The PGA Championship came to the Garden State for the first time in 1942. Sam Snead won the tournament at the Seaview Country Club, located north of Atlantic City in Galloway Township. Snead would go on to win six more majors, but not until after he served in the Navy. He reported for duty right after the tournament. Snead defeated Jim Turnesa in the match-play final. One year prior to Snead’s triumph, the 1941 U.S. Open had been held in Denver. That year, Vic Ghezzi—the pro at the Deal Country Club—defeated Byron Nelson on the final hole Like Snead, Ghezzi went into the service in 1942.
After World War II, the U.S. Women’s Open was established. The tournament came to the Atlantic City Country Club in 1948. Babe Didrikson Zaharias won by eight strokes. It was the first of three U.S. Open titles for the former Olympian.
The men’s Open was played again at Baltustrol in 1954, 1967, 1980 and 1993. These events were played on the lower course, whereas the 1903, 1915 and 1936 tournaments took place on the club’s upper course. There was one notable “exception” when Ed Furgol held off a late charge by Gene Littler and Dick Mayer in 1954. In the final round, Furgol was up by a stroke when he blasted his tee shot into the trees at 18. He hit his escape shot onto the 18th fairway of the upper course, and was able to rescue par. Mayer, who was tied for the lead, double-bogeyed the hole to finish tied for third.
The next major to be played in New Jersey was the 1960 U.S. Women’s Open at Baltustrol. Mickey Wright (left) won easily ahead of Betsy Rawls to capture the third of her four Open titles. In 1965, the tournament returned to the Garden State, as Carol Mann won at Atlantic City.
Jack Nicklaus bested Arnold Palmer by four strokes to win the 1967 U.S. Open, setting a new tournament record by shooting a 275. Amateur Marty Fleckman created a stir when he finished the third round as the leader, but he folded on the final 18 holes. Lee Trevino, a club pro from Texas, finished fifth and earned enough money to continue playing on the PGA Tour in 1967, which enabled the future Hall of Famer to get his tour card. He won the U.S. Open the following year at Oak Hill in Rochester.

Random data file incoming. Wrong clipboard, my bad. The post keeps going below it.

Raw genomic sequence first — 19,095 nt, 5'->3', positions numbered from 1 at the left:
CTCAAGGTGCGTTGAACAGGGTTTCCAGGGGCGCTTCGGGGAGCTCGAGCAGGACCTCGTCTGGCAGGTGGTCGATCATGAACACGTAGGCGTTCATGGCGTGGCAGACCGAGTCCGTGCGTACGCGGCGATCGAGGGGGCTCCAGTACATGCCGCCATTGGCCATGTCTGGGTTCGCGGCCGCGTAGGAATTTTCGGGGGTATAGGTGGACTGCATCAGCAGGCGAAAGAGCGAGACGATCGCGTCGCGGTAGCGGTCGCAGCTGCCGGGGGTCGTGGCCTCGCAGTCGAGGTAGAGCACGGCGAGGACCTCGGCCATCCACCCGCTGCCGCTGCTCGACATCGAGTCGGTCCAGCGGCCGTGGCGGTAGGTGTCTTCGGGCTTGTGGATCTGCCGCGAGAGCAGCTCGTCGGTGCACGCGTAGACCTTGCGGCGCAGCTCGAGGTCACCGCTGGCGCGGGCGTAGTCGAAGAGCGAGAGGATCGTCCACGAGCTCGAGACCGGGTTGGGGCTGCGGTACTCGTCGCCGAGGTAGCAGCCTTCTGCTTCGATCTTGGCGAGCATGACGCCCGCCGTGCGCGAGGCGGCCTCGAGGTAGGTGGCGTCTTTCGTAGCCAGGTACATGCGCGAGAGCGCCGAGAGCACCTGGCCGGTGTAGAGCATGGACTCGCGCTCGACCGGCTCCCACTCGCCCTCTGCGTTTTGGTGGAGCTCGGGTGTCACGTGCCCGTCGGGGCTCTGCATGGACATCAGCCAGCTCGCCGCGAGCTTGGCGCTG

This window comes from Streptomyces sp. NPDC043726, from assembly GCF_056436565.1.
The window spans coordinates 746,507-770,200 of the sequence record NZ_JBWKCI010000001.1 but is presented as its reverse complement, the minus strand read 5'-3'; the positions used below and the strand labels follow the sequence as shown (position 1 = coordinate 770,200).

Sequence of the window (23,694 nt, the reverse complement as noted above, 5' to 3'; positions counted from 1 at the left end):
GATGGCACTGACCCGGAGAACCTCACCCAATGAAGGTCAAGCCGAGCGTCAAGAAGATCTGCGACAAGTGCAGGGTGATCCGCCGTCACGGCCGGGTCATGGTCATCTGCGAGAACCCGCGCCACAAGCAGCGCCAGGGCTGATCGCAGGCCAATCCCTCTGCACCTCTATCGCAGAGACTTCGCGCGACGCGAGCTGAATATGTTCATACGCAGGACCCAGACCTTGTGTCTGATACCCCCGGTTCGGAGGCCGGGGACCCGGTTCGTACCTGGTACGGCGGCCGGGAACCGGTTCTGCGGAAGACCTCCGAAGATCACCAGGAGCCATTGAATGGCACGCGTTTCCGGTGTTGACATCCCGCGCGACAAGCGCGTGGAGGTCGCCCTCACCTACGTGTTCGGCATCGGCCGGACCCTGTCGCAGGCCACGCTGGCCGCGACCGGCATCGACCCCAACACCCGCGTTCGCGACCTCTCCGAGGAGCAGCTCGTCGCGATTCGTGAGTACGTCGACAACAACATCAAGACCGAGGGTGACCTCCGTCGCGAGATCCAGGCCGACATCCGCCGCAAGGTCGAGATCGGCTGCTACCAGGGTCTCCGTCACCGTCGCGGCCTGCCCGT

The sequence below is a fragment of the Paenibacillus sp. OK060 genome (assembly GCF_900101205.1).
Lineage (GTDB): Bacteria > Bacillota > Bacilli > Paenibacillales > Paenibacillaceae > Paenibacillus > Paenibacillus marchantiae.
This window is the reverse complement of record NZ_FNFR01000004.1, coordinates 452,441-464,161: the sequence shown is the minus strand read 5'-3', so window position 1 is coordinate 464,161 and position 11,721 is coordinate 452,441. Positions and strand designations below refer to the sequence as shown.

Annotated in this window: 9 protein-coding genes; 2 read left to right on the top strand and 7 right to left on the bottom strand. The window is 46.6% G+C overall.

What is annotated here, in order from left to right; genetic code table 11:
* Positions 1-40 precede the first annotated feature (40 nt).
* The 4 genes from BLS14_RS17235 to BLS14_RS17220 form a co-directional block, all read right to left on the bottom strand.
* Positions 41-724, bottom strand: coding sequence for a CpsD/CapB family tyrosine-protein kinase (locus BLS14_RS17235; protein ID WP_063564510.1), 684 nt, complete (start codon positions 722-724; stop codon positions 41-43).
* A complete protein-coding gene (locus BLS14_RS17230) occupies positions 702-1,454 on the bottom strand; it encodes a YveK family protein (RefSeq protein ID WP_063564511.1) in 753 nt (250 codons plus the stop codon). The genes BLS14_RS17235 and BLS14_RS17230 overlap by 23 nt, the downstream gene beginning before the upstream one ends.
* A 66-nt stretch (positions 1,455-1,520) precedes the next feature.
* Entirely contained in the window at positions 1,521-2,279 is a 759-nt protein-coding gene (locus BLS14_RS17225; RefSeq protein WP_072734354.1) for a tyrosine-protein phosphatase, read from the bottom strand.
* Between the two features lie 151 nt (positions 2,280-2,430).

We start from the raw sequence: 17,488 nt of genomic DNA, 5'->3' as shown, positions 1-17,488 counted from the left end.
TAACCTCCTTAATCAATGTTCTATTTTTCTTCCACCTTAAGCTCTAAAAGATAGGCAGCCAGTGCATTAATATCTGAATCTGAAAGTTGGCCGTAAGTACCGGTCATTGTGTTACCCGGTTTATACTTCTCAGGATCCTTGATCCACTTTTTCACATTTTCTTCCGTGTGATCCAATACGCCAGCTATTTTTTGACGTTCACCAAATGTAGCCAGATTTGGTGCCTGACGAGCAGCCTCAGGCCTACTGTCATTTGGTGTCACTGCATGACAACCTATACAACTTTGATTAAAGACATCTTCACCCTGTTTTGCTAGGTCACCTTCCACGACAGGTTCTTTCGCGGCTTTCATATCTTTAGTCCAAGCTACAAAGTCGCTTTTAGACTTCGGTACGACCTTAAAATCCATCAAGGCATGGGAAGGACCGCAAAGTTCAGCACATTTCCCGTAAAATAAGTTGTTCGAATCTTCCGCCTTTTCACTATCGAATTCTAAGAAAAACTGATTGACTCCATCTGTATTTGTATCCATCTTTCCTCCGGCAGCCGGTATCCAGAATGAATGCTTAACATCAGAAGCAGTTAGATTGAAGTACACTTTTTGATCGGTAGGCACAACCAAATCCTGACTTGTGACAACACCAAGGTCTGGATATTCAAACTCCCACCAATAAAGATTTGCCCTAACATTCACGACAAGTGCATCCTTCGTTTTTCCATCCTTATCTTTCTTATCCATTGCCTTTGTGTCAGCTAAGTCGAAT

Nicklaus (right) returned to Baltustrol to win the 1980 U.S. Open . He and Tom Weiskopf set a blistering pace on the first day, shooting 63s. A pair of Nicklaus birdies on 17 and 18 in the final round gave him a one-stroke win over Isao Aoki. The Golden Bear broke his own U.S. Open record with a 272, putting to rest any doubts that he was fading at age 40. In 1979, he had failed to win a tournament.
Between 1975 and 1987, the U.S. Women’s Open was played in New Jersey three times. Sandra Palmer won at Atlantic City in 1975, Kathy Baker won at Baltustrol in 1985, and Laurie Davies won the 1987 tournament at the Plainfield Country Club in Edison.
The last U.S. Open played in New Jersey, at Baltustrol in 1993, saw Lee Janzen tie Nicklaus’s tournament record of 272, which good for a two-stroke victory over Payne Stewart. Janzen’s final round included a 30-foot chip for birdie and a tee shot on 17 that hit a tree but bounced back onto the fairway.
The Baltustrol Gold Club also hosted the 2005 PGA Championship, which saw Phil Mickelson win his second major with a clutch chip shot on the 18th hole for a one-stroke victory. The $1,170,000 winner’s purse was the largest ever for a New Jersey golf tournament. In 2008, the Ridgewood Country Club hosted the prestigious Barclays (formerly the Buick Classic). The PGA highlight event, which dates back to the 1960s, had traditionally been held at the Westchester Country Club prior to 2008. Since then it has also been played at Plainfield Country Club and Liberty National in Jersey City.